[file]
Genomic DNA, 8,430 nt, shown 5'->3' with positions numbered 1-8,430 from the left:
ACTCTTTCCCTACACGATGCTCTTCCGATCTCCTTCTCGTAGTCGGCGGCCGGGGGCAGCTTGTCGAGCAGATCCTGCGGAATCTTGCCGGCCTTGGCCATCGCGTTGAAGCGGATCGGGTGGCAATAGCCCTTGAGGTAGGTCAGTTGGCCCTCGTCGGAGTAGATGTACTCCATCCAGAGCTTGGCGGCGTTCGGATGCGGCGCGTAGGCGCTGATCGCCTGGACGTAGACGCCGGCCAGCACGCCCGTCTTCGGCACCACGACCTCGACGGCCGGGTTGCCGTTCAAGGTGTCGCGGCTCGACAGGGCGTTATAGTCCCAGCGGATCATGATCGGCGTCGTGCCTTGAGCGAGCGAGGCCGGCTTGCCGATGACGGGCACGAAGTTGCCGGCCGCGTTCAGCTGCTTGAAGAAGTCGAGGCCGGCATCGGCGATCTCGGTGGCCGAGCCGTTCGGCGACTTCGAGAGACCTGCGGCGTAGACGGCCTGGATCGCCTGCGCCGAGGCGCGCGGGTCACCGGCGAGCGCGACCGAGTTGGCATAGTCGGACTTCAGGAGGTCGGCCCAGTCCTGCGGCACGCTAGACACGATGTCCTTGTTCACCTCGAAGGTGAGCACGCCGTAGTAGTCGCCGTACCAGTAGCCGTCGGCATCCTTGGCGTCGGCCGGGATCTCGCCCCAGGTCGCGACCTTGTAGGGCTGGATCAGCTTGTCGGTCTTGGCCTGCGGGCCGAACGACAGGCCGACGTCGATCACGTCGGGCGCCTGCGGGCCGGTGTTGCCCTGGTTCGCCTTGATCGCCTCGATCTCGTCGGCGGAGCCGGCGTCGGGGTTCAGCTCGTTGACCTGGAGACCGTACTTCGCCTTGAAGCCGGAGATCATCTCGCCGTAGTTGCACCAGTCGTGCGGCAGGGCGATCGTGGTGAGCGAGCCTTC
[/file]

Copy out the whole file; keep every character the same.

Genomic DNA, 8,430 nt, shown 5'->3' with positions numbered 1-8,430 from the left:
ACTCTTTCCCTACACGATGCTCTTCCGATCTCCTTCTCGTAGTCGGCGGCCGGGGGCAGCTTGTCGAGCAGATCCTGCGGAATCTTGCCGGCCTTGGCCATCGCGTTGAAGCGGATCGGGTGGCAATAGCCCTTGAGGTAGGTCAGTTGGCCCTCGTCGGAGTAGATGTACTCCATCCAGAGCTTGGCGGCGTTCGGATGCGGCGCGTAGGCGCTGATCGCCTGGACGTAGACGCCGGCCAGCACGCCCGTCTTCGGCACCACGACCTCGACGGCCGGGTTGCCGTTCAAGGTGTCGCGGCTCGACAGGGCGTTATAGTCCCAGCGGATCATGATCGGCGTCGTGCCTTGAGCGAGCGAGGCCGGCTTGCCGATGACGGGCACGAAGTTGCCGGCCGCGTTCAGCTGCTTGAAGAAGTCGAGGCCGGCATCGGCGATCTCGGTGGCCGAGCCGTTCGGCGACTTCGAGAGACCTGCGGCGTAGACGGCCTGGATCGCCTGCGCCGAGGCGCGCGGGTCACCGGCGAGCGCGACCGAGTTGGCATAGTCGGACTTCAGGAGGTCGGCCCAGTCCTGCGGCACGCTAGACACGATGTCCTTGTTCACCTCGAAGGTGAGCACGCCGTAGTAGTCGCCGTACCAGTAGCCGTCGGCATCCTTGGCGTCGGCCGGGATCTCGCCCCAGGTCGCGACCTTGTAGGGCTGGATCAGCTTGTCGGTCTTGGCCTGCGGGCCGAACGACAGGCCGACGTCGATCACGTCGGGCGCCTGCGGGCCGGTGTTGCCCTGGTTCGCCTTGATCGCCTCGATCTCGTCGGCGGAGCCGGCGTCGGGGTTCAGCTCGTTGACCTGGAGACCGTACTTCGCCTTGAAGCCGGAGATCATCTCGCCGTAGTTGCACCAGTCGTGCGGCAGGGCGATCGTGGTGAGCGAGCCTTC